THE NATION: The Perils of Postponement

During the long autumn of the election campaign. President Eisenhower tried to postpone making decisions on as many controversial problems as possible, to keep them from being distorted by partisan heat (as were Cuba and Quemoy-Matsu). Postponement has its price, and particularly in foreign affairs, as the Eisenhower Administration could see last week when in its last two months in office it tried to confront the serious threat to the stability of the dollar, and the question of nuclear individualism in Western Europe.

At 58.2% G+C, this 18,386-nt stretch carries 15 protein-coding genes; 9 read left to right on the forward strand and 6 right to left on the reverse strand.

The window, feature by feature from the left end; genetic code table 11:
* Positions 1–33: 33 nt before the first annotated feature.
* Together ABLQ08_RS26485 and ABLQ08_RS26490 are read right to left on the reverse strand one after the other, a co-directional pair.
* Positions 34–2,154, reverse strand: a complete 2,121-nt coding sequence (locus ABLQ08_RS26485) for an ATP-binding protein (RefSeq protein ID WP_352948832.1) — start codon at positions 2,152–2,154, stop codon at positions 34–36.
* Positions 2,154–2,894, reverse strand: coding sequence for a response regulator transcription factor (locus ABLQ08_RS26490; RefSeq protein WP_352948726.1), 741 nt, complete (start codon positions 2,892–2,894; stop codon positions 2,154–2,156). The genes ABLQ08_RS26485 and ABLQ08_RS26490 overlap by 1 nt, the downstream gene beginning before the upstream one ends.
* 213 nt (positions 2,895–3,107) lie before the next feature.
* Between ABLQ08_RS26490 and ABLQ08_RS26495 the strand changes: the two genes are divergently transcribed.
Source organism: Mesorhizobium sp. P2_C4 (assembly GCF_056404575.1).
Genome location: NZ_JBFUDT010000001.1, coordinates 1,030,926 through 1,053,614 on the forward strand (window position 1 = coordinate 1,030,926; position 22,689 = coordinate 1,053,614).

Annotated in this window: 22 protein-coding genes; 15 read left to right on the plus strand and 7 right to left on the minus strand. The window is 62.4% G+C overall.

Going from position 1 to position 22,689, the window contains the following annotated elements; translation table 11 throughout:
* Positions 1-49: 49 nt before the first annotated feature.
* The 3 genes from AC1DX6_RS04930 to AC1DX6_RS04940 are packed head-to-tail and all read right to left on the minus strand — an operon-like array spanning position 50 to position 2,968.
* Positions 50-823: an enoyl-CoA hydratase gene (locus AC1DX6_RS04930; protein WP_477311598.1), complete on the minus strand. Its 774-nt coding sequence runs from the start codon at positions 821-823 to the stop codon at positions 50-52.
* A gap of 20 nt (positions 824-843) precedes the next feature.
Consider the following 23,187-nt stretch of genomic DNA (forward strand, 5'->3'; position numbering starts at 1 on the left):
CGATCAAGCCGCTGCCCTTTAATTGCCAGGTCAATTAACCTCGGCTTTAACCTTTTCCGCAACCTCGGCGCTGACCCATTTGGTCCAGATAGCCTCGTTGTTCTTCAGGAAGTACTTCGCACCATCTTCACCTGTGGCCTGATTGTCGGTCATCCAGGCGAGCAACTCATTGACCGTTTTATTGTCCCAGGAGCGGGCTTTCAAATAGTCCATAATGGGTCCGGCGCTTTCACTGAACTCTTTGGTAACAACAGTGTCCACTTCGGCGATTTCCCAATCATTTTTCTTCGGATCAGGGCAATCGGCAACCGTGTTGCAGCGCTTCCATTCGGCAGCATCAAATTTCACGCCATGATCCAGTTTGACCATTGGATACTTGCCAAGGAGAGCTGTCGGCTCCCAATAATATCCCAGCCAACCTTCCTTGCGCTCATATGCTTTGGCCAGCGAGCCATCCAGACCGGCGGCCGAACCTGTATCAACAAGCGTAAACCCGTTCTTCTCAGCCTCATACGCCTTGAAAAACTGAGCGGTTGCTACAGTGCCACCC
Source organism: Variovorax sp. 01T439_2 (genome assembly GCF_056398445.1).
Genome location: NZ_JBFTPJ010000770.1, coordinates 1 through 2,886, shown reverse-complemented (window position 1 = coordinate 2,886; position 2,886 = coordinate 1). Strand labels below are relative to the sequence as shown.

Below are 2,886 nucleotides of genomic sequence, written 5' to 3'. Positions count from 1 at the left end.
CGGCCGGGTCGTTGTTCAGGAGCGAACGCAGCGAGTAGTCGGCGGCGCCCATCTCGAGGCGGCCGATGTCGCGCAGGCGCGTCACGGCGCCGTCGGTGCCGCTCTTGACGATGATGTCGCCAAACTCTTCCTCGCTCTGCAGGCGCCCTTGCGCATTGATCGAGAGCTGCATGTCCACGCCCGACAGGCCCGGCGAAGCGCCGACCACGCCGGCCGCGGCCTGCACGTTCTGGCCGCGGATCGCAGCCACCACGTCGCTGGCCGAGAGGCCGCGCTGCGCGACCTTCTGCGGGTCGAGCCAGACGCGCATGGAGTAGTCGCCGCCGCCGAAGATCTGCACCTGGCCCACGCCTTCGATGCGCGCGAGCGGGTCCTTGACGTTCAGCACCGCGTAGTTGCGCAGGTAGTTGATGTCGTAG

Dramatic Gesture. Off to Bonn flew Treasury Secretary Robert B. Anderson to talk like a Dutch uncle...

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